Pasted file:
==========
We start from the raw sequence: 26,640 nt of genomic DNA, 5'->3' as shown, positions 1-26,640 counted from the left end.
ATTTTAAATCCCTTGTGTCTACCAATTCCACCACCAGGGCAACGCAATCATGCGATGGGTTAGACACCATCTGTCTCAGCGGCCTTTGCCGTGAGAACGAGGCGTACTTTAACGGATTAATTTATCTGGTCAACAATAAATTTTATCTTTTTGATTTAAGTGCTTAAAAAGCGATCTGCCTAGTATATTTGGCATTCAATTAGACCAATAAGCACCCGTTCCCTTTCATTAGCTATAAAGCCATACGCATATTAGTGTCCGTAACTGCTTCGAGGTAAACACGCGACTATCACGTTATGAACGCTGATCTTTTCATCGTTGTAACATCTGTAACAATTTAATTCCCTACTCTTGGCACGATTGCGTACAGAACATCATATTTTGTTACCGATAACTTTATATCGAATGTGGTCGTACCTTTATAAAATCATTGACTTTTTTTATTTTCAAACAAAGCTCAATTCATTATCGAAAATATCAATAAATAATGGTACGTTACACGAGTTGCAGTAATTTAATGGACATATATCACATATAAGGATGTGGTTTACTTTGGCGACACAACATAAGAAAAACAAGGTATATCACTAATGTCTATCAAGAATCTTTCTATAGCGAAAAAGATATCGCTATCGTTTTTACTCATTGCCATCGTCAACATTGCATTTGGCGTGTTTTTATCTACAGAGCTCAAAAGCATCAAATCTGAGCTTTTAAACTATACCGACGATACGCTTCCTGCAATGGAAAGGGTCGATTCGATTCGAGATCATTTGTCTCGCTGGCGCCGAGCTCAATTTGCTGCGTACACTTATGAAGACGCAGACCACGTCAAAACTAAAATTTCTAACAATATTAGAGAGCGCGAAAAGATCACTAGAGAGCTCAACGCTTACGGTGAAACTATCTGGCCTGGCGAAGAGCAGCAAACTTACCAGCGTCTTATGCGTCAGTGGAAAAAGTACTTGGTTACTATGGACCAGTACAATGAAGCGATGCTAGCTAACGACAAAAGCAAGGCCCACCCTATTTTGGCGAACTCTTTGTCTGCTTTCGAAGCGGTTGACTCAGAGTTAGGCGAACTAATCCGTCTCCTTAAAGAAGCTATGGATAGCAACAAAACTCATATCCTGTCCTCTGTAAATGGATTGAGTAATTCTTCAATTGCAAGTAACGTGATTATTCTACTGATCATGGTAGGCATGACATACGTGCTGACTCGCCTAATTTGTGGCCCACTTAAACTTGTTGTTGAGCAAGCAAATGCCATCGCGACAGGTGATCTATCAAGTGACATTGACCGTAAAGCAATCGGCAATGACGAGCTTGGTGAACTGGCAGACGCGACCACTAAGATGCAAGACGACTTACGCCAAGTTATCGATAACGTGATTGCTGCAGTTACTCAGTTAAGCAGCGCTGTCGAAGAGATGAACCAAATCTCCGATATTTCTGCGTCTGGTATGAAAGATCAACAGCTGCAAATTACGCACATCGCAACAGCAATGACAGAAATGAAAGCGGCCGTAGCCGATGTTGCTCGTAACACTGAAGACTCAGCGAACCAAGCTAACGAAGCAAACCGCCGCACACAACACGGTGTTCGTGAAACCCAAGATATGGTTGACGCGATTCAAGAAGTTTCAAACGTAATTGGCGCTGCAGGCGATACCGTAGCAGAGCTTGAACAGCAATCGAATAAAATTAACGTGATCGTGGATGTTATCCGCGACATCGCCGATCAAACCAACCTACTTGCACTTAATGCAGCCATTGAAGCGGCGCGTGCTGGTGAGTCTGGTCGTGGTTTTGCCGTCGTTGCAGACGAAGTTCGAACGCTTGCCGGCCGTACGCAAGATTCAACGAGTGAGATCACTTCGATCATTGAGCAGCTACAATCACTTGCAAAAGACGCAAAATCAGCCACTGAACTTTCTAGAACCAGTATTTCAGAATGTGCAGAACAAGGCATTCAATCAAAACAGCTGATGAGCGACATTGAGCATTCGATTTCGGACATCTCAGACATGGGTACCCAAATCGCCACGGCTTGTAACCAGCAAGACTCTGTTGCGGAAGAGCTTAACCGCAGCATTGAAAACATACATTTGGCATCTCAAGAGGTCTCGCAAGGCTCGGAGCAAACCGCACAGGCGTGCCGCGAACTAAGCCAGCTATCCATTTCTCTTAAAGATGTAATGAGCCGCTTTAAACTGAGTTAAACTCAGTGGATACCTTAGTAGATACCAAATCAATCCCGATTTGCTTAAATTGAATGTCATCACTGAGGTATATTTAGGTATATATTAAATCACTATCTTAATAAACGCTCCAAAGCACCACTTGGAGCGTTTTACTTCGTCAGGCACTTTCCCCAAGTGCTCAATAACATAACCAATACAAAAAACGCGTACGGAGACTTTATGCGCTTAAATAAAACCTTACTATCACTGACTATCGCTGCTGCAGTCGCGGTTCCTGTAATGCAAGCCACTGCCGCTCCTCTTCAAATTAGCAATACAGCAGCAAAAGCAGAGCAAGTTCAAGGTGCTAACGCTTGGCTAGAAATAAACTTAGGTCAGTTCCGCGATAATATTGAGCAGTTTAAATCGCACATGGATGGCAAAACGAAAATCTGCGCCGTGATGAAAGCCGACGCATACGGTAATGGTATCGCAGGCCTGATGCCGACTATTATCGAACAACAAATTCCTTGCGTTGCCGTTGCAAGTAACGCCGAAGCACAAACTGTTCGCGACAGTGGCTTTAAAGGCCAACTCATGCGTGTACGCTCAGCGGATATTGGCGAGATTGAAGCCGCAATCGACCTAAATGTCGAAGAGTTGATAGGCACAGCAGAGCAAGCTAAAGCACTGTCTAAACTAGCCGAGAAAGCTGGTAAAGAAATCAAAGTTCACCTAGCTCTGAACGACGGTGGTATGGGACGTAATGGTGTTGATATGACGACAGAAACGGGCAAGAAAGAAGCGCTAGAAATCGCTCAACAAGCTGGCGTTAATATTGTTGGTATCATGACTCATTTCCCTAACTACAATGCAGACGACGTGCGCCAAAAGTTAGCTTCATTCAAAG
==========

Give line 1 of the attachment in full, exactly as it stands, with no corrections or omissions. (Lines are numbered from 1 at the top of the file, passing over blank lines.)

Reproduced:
We start from the raw sequence: 26,640 nt of genomic DNA, 5'->3' as shown, positions 1-26,640 counted from the left end.